Insights: Week of June 12, 2023

Image by Mohamed Hassan from Pixabay

Sanctions against individuals, entities, and countries are on the rise, indicating that governments’ use of these tools of economic statecraft will continue for the foreseeable future. More than one in four countries is subject to sanctions by the UN or western governments, and 29 percent of global GDP is generated in sanctioned countries—up from 4 percent in the 1960s. The world of sanctions and economic restrictions is becoming more complex, and regulators expect more robust and comprehensive efforts to ensure malign actors are blocked from the US dollar, US markets, and US-origin technologies.

  • New guidance issued by the departments of Commerce, Justice, Treasury, and State warns US industry that it must enhance its due diligence efforts to ensure no US-origin components wind up in Iran’s hands. The guidance lists some useful red flags, but also reminds US companies about the penalties they can face—both financial and criminal—if they are caught violating sanctions and export restrictions.
  • DHS on Friday added two entities, and eight subsidiaries to the Uyghur Forced Labor Prevention Act (UFLPA) Entity List for being involved in forced labor in Xinjiang. China-based printer maker Ninestar (owner of US-based Lexmark International) and Xingjang Zhongtai Chemical are now blocked from the US supply chain.
  • The Biden administration this week added 43 entities to the Bureau of Industry and Security Entity List, including Frontier Services Group Ltd, a security and aviation company that trains Chinese military pilots. The Test Flying Academy of South Africa, a flight school under scrutiny by authorities in the UK for recruiting British ex-military pilots to train Chinese military fliers, has also been listed. The full list is located here.

The myriad of entity lists, regulations, and restrictions, as well as the ever-growing SDN list, can make compliance efforts more challenging. FiveBy’s expert, certified analysts are here to help you unravel the tangled mass of rules, directives, and guidances.

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Compliance and Due Diligence

The United States this week extended sanctions against Belarus for another year over the Lukashenko regime’s continued repression and violence against the citizens and support for Russia’s war in Ukraine. Belarus was first labeled a national security threat for widespread human rights abuses and pervasive corruption in the 2006 elections.

OFAC this week issued a general license to allow transactions related to the prevention, diagnosis, and treatment of COVID-19 in Iran. The license allows some transactions with the sanctioned Central Bank of Iran and the National Iran Oil Company. Treasury also published a consolidated fact sheet for transactions related to COVID-19, stressing that humanitarian goods, such as medicines and medical devices, may be provided to Iran. General licenses for Venezuela and Syria have also been issued.

OFAC this week sanctioned two individuals involved in helping North Korea procure equipment for its ballistic missile program. Choe Chol Min is a Beijing-based Second Academy of Natural Sciences (SANS) representative who has worked to procure items and materials used in the production of DPRK ballistic missiles. His wife, Choe Un Jong, is a Beijing-based North Korean national who is officially assigned to the DPRK Embassy in China, and who has, on at least one occasion, helped coordinate an order for dual-use bearings used in DPRK ballistic missile production.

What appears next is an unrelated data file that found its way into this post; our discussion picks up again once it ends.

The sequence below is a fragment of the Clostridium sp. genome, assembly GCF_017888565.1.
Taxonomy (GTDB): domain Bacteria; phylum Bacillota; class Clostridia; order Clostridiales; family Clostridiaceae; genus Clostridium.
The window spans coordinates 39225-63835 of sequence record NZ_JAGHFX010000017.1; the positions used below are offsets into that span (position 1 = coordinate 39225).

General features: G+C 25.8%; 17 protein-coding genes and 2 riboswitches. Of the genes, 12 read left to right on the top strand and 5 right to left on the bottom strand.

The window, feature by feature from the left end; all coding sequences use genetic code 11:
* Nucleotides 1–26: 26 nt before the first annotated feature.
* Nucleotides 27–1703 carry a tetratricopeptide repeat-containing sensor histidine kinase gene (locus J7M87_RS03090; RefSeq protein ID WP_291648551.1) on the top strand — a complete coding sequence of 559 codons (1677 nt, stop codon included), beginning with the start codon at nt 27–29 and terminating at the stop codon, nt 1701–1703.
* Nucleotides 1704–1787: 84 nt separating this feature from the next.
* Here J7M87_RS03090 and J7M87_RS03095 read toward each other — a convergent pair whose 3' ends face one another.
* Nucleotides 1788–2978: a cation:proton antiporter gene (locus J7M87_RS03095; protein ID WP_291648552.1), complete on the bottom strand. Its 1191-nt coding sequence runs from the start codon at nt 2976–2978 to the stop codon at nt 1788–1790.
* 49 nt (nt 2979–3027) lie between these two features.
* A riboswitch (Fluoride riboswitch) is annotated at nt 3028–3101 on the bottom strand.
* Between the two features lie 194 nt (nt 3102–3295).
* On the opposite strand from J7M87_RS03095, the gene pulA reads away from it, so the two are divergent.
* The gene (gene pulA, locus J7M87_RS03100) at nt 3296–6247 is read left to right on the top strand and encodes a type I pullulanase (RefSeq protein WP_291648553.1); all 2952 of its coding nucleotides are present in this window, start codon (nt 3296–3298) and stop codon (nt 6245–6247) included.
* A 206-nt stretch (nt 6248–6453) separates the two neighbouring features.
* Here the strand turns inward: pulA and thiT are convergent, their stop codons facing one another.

Senators Tim Kaine and Marco Rubio have introduced a bill that builds upon the Nicaragua Human Rights and Anticorruption (NICA) Act of 2018 and the Reinforcing Nicaragua’s Adherence to Conditions for Electoral Reform (RENACER) Act of 2021, authorizing sanctions and other international pressures against the Ortega-Murillo dictatorship. No companion measure has been introduced in the House yet.

A bipartisan group in Congress has reintroduced legislation to designate Russia as a state sponsor of terrorism. The bill outlines Russia’s repeated support for non-state terrorist groups prior to and during the Ukraine conflict. The bill would further isolate Russia and inflict more economic consequences on the Putin regime.

Senators Jim Risch and Sheldon Whitehouse this week  introduced legislation authorizing president Biden to seize and transfer Russian sovereign assets to Ukraine for the country’s reconstruction. The bill argues that Russia bears responsibility for the destruction in Ukraine and gives the White House the ability to confiscate frozen Russian sovereign assets in the United States, including those of the Russian Central Bank.

Senators Alex Padilla and Marco Rubio have introduced legislation calling for US sanctions against Azerbaijani officials responsible for the Artsakh blockade and ongoing human rights violations, as well as urging the Biden Administration to stop all military aid to Azerbaijan.

The EU this week cut five Chinese firms from its sanctions list after Beijing promised to stop the flow of military goods to Russia. Three companies remain on the draft list—Russian entities operating in China. Beijing has promised to work to ensure the companies that were removed stop reselling high-tech goods made in Europe to Russia. Those companies can quickly be re-added to the list if violations are found.